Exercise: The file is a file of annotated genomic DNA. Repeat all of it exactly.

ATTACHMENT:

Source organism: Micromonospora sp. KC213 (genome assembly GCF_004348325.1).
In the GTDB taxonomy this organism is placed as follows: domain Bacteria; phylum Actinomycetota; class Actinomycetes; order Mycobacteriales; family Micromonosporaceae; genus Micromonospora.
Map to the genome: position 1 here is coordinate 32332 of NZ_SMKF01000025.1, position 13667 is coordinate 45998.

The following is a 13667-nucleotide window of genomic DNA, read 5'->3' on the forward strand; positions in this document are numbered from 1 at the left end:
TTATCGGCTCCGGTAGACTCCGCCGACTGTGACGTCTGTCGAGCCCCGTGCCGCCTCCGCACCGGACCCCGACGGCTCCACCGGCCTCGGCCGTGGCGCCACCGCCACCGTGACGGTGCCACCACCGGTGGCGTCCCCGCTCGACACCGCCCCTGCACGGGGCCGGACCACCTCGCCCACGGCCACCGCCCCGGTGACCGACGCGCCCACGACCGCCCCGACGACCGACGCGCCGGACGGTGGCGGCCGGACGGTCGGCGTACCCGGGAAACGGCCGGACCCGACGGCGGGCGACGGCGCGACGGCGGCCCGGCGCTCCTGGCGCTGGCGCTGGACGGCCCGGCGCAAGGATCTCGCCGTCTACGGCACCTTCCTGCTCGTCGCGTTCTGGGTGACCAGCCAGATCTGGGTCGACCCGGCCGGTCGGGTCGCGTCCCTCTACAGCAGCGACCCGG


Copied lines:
Source organism: Micromonospora sp. KC213 (genome assembly GCF_004348325.1).
In the GTDB taxonomy this organism is placed as follows: domain Bacteria; phylum Actinomycetota; class Actinomycetes; order Mycobacteriales; family Micromonosporaceae; genus Micromonospora.
Map to the genome: position 1 here is coordinate 32332 of NZ_SMKF01000025.1, position 13667 is coordinate 45998.

The following is a 13667-nucleotide window of genomic DNA, read 5'->3' on the forward strand; positions in this document are numbered from 1 at the left end:
TTATCGGCTCCGGTAGACTCCGCCGACTGTGACGTCTGTCGAGCCCCGTGCCGCCTCCGCACCGGACCCCGACGGCTCCACCGGCCTCGGCCGTGGCGCCACCGCCACCGTGACGGTGCCACCACCGGTGGCGTCCCCGCTCGACACCGCCCCTGCACGGGGCCGGACCACCTCGCCCACGGCCACCGCCCCGGTGACCGACGCGCCCACGACCGCCCCGACGACCGACGCGCCGGACGGTGGCGGCCGGACGGTCGGCGTACCCGGGAAACGGCCGGACCCGACGGCGGGCGACGGCGCGACGGCGGCCCGGCGCTCCTGGCGCTGGCGCTGGACGGCCCGGCGCAAGGATCTCGCCGTCTACGGCACCTTCCTGCTCGTCGCGTTCTGGGTGACCAGCCAGATCTGGGTCGACCCGGCCGGTCGGGTCGCGTCCCTCTACAGCAGCGACCCGG